When I asked Robert and Lara for some of their favorite memories, they both took a moment to think. There wasn’t one particular experience or incident that really stood out for them because each week their discussions were meaningful and significant.
Robert: All the funny stories and experiences. Every week, she brings something new to the table – something that happened or is going to happen. Or I’ll tell her something that happened to me and we always have laughs about it. We’re not all serious about it. We try to make the best out of our conversations.
Lara: Definitely. I think what’s really important is that we talk about school and then we talk about family life. But it’s all focused on him to make sure that he is guided to where he wants to be. Sometimes I’ll talk about myself just a little bit, but it’s more about his real life experiences. We talk about what’s right and wrong. So I can tell him that you need to make your own decisions, but this is how I think about things. Lately it’s been about colleges, and Prom.
They both laugh and shoot each other a glance. I think back to my senior Prom and imagine they had quite a bit to discuss at their last meeting.
Lara: But more than anything it was about making sure he graduates and gets into a university and gets a scholarship – which he has funded his entire freshman year. I think that’s probably the biggest thing.
Robert: And she really helped me out there, because I’m a first generation college student so I’ve learned some things through school but school doesn’t teach you everything. They expect your parents to already teach you, but my parents didn’t go to college so I can’t just ask them what I should do. And I think that’s where Lara came in a lot and she helped me know how to get into college and how to prepare… She’s helped me a lot with college stuff. If I don’t know something, I’ll ask her and she’ll tell me “oh, undergraduate admissions is blank” or “you have to take your SAT” or “do this or that”. She helps me a lot.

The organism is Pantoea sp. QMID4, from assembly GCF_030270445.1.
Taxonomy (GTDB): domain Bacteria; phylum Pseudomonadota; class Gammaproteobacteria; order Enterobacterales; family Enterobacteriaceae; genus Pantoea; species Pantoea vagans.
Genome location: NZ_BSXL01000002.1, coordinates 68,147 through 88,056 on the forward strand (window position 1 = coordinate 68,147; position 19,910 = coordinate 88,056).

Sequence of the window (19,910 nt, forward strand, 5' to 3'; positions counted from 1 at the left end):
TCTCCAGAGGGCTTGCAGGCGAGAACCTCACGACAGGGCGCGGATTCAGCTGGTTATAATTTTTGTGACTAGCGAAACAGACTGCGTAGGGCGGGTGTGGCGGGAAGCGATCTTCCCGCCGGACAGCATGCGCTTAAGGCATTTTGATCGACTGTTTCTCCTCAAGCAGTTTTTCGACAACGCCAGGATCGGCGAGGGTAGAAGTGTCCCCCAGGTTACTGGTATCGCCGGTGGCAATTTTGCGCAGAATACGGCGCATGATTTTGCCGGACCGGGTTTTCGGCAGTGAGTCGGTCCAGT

Like most incoming freshmen, Robert is already changing his mind about the career path he might choose. Before our interview, Lara told me that he had decided to be a teacher. At the end of our interview, as Robert was telling me about his interests changing from architecture to law then to education, he said that he might not want to be a teacher after all. He’s thinking of becoming a professor. This was news to Lara, but as she said she always encourages Robert to “Think Big!”
As I packed up and walked out of the library, I could hear Lara getting down to the first task at hand – is everything ready for graduation? A week later, I received a photo of Lara proudly standing next to Robert in his cap and gown. Now that it’s a few weeks into the school year at Texas State, I can’t help but wonder how Robert’s journey is progressing. I wouldn’t be surprised if he’s called Lara with exciting news and even more questions. Lara is getting ready to start her second match in 9 years with a little girl at Lee Elementary. I hope she knows just how lucky she is to be matched with Lara this year and I can’t wait to see how this new match unfolds.